Larry King, the iconic TV interviewer, will step aside from hosting of his prime time CNN show later this year, he said Tuesday.
King, 76, made the announcement with a short posting to his Twitter account, citing his desire to spend more time with his wife and young children.
“I want to share some personal news with you. 25 years ago, I sat across this table from New York Governor Mario Cuomo for the first broadcast of Larry King Live. Now, decades later, I talked to the guys here at CNN and I told them I would like to end Larry King Live, the nightly show, this fall and CNN has graciously accepted, giving me more time for my wife and I to get to the kids’ little league games,” King wrote.
“I’m incredibly proud that we recently made the Guinness Book of World Records for having the longest running show with the same host in the same time slot. With this chapter closing I’m looking forward to the future and what my next chapter will bring, but for now it’s time to hang up my nightly suspenders.”
“He will end his run with Larry King Live on his own terms, sometime this fall,” said Jon Klein, president of CNNUS. “Larry is a beloved member of the CNN family and will continue to contribute to our air with periodic specials.”
During his Tuesday night show, King told guest Bill Maher “there’s a freedom” that came with his decision.
“I want to expand,” King told the comedian. “I want to do other things that I haven’t been able to do.”
The idea to step aside came to him after he completed his week-long 25th anniversary celebration, he said.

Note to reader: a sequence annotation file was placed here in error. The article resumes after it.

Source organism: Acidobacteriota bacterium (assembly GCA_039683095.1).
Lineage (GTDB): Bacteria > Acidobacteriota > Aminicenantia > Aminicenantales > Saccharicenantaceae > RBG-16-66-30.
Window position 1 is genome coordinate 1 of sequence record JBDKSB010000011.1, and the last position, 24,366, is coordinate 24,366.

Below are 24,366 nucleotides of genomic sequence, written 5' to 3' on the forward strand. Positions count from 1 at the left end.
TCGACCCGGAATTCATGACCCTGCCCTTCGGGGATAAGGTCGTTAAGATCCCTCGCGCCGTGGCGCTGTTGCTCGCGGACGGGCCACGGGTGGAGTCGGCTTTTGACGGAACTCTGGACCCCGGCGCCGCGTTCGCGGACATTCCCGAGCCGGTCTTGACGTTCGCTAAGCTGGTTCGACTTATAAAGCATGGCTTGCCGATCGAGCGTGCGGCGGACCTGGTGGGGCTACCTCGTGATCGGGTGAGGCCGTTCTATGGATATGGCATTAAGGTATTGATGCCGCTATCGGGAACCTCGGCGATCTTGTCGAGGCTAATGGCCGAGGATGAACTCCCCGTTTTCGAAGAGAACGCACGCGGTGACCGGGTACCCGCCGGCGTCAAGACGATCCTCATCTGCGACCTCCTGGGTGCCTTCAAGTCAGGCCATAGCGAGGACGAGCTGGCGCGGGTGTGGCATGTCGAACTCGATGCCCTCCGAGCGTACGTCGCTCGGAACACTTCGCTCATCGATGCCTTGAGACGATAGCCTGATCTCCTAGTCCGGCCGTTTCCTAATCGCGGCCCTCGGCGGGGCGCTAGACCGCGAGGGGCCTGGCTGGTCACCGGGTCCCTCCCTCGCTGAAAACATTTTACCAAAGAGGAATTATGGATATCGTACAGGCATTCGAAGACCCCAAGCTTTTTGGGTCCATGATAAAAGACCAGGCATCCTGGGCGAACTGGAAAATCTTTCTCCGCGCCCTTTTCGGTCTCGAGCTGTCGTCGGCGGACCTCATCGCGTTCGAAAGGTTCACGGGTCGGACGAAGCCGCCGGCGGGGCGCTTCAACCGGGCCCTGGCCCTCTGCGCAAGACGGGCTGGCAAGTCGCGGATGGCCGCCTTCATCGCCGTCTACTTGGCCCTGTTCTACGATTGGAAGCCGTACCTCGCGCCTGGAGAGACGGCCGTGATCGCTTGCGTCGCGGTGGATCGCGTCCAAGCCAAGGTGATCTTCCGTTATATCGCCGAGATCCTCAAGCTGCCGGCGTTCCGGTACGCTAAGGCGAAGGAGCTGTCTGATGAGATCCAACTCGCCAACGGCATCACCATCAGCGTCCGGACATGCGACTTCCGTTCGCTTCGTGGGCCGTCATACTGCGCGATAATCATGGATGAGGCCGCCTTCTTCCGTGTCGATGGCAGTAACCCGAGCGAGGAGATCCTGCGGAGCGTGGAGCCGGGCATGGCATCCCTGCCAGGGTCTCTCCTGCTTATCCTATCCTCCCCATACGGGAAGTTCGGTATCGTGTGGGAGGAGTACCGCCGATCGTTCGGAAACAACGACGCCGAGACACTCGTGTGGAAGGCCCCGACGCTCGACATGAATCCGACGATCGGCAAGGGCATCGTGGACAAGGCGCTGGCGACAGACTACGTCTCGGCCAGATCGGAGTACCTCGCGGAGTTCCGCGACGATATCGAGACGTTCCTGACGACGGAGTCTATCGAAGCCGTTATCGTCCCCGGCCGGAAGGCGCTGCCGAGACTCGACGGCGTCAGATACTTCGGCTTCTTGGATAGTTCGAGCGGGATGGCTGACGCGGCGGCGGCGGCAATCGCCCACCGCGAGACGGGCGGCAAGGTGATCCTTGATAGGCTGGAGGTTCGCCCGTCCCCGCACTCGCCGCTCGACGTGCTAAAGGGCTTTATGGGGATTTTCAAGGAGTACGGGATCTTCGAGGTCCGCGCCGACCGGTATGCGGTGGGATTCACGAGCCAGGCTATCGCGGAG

“I’m thinking to myself, I’ve done 50,000 interviews,” he said. “I’m never going to top this.”
King said he would exit the host’s chair “maximum November.” But, he told Maher, “Then I’ll be doing specials. You’ll see me in other places.”
Asked whom he wants to replace him, King cited “American Idol” host Ryan Seacrest. “He’s curious, he’s interesting, he’s likable,” King said. “If he has a great interest in politics, I would recommend him. But I’m sure there’s a ton of people who could do it. Come on. It’s Q and A.”
“It’s not easy,” Maher responded. “That’s the trick.”
In a telephone call to the program, former first lady Nancy Reagan told King, “I couldn’t let you do this without my calling you. You didn’t call me and ask my permission.”
King said he had made no plans about his future, but added, “I’m looking forward — I feel open to so many things. Life will be better.”
ABC News Anchor Diane Sawyer chimed in: “I just want to say, Larry, what a monument of vitality you have built for all of us and I cannot wait to see your specials because everybody in the world wants to talk to you and to see you do them in a concentrated way — when you choose to do them it’s going to be a thrill.”
King’s decision followed months of media speculation about his future as his ratings declined.
King was hosting a nationally syndicated overnight radio talk show when CNN founder Ted Turner persuaded him in 1985 to try his interviewing skills on cable TV.
“All I had to do was everything I’d been doing since I was a kid,” he wrote in his best-selling 2009 autobiography, “My Remarkable Journey.”
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